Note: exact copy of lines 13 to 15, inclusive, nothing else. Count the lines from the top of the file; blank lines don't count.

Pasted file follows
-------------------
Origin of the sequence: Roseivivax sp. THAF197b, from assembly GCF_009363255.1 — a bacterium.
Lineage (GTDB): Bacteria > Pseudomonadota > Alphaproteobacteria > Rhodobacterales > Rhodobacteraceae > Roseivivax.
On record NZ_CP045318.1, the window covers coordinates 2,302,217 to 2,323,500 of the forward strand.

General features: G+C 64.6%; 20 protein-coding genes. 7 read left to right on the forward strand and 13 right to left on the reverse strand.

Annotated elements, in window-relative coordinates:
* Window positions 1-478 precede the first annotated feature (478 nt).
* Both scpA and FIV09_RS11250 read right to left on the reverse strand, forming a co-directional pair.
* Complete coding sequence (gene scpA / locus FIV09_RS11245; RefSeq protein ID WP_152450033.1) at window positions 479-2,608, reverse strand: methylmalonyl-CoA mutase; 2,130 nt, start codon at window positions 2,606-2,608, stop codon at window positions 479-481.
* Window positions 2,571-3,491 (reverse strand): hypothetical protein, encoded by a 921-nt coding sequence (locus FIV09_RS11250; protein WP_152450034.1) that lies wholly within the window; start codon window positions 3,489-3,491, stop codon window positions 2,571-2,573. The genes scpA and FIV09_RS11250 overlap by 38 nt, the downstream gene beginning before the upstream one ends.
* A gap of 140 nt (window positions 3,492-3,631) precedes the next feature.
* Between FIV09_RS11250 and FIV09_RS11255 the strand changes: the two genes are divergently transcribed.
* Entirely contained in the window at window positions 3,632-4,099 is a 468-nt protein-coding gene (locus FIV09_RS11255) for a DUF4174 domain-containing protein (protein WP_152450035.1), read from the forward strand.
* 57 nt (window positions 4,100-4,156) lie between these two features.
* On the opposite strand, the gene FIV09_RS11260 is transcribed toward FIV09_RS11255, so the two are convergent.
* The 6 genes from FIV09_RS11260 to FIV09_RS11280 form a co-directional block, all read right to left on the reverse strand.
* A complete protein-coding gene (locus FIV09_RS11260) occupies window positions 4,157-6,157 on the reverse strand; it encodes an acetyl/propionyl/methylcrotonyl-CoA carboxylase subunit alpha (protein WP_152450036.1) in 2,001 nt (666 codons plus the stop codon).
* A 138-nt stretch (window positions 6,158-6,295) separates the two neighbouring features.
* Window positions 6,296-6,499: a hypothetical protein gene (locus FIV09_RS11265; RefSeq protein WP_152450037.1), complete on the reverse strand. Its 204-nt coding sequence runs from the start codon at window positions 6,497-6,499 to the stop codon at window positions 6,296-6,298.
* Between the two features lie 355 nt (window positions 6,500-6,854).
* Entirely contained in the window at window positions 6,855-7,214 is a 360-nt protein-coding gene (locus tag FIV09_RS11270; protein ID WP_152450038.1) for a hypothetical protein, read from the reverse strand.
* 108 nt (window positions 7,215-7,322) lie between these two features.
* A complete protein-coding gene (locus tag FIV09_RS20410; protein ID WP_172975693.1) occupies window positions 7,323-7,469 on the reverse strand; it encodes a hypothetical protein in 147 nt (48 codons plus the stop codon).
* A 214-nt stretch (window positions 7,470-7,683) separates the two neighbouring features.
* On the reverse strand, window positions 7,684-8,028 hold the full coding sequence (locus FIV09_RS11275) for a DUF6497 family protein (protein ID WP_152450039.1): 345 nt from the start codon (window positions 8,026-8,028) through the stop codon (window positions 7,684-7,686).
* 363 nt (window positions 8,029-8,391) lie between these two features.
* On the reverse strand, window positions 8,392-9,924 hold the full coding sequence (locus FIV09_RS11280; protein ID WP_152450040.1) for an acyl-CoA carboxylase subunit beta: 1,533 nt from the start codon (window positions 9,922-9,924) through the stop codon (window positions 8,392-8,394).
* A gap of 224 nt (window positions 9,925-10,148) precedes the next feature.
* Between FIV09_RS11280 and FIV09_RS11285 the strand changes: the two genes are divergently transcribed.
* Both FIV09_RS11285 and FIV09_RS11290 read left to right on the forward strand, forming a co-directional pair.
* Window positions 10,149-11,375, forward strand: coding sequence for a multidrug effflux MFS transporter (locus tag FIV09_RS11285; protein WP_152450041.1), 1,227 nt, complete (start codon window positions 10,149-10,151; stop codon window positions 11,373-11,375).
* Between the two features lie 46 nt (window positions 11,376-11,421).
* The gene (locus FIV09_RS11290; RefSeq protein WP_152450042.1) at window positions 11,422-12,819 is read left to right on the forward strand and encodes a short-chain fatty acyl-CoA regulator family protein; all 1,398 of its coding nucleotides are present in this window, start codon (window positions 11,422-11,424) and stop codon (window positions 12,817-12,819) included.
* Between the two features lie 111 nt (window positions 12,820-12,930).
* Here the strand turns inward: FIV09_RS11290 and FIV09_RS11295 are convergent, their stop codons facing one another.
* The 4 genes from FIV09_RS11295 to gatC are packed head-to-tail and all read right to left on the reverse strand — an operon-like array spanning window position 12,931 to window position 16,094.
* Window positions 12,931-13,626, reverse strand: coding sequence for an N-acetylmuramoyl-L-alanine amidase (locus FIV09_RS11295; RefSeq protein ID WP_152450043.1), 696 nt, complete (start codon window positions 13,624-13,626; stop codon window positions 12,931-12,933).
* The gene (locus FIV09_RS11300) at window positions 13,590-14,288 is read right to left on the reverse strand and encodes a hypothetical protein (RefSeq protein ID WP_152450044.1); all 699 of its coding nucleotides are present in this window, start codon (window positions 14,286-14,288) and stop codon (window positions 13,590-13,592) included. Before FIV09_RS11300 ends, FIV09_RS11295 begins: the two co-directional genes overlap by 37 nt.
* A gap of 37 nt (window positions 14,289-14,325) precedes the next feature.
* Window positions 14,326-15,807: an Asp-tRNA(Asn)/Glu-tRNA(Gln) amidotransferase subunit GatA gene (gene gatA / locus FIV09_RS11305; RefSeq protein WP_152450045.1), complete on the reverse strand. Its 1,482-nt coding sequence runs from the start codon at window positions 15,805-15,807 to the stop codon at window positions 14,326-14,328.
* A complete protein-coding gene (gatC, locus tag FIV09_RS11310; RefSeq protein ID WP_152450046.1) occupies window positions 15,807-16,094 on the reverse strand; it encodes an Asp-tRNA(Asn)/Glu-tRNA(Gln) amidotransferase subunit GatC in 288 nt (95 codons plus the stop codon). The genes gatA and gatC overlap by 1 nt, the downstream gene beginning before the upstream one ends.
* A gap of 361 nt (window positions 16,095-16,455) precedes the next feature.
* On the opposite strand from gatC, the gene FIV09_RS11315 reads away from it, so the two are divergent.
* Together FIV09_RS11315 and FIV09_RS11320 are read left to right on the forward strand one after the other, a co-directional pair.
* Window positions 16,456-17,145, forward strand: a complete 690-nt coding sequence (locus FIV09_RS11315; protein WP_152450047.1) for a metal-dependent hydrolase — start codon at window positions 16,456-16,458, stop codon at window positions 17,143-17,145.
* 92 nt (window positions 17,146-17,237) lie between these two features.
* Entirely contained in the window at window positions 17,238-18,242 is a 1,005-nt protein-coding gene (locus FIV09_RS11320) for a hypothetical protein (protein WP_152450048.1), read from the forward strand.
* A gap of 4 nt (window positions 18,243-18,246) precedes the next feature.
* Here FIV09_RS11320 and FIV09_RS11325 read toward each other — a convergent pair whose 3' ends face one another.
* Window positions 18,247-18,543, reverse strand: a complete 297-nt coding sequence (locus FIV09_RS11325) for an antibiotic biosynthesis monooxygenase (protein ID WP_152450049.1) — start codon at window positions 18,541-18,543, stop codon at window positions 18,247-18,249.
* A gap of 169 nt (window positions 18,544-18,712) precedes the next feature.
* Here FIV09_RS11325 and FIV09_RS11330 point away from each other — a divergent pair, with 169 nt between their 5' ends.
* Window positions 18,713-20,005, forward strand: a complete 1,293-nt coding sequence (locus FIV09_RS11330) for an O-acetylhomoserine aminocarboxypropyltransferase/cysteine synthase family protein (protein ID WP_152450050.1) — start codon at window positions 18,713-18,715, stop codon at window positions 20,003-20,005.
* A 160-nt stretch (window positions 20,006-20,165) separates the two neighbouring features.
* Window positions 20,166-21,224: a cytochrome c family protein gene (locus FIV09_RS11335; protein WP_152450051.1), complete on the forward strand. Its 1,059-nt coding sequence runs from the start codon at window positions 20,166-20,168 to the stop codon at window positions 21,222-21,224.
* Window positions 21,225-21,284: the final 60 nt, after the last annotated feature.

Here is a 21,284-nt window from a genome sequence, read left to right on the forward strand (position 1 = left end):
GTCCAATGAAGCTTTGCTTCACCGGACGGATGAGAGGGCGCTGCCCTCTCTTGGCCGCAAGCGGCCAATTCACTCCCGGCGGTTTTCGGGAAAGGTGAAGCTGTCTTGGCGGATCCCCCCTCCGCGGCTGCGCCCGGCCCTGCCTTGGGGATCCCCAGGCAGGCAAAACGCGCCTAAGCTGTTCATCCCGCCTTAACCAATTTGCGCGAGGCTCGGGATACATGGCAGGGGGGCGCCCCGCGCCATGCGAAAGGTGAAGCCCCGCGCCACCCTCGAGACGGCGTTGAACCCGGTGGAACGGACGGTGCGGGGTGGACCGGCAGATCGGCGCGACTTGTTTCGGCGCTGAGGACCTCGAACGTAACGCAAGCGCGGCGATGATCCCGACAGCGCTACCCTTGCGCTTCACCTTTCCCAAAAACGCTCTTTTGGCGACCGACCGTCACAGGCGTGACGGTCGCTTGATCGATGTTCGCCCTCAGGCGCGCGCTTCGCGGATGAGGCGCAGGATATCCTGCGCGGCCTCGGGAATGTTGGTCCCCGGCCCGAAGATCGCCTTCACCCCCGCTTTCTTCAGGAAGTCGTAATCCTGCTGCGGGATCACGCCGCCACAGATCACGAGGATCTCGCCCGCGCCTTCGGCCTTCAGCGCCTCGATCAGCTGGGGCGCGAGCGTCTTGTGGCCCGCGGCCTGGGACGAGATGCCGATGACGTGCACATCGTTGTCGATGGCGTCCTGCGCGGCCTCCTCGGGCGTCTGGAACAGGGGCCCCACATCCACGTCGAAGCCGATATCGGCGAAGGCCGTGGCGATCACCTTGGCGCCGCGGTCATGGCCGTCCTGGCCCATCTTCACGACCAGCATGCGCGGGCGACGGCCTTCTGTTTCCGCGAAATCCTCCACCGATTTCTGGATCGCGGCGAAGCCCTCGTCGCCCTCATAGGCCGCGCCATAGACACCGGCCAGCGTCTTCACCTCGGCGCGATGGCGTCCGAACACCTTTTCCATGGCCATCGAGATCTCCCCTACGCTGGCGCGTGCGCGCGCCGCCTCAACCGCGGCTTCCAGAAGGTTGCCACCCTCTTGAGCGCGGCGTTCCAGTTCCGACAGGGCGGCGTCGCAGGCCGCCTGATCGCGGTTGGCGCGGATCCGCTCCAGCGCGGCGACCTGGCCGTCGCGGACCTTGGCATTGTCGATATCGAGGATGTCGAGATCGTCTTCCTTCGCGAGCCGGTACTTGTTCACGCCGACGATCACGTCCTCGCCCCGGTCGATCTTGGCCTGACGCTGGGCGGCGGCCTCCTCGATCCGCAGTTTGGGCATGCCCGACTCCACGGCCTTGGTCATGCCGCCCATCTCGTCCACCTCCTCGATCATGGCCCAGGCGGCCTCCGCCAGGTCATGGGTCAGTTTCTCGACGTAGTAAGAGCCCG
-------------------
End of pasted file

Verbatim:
* 57 nt (window positions 4,100-4,156) lie between these two features.
* On the opposite strand, the gene FIV09_RS11260 is transcribed toward FIV09_RS11255, so the two are convergent.
* The 6 genes from FIV09_RS11260 to FIV09_RS11280 form a co-directional block, all read right to left on the reverse strand.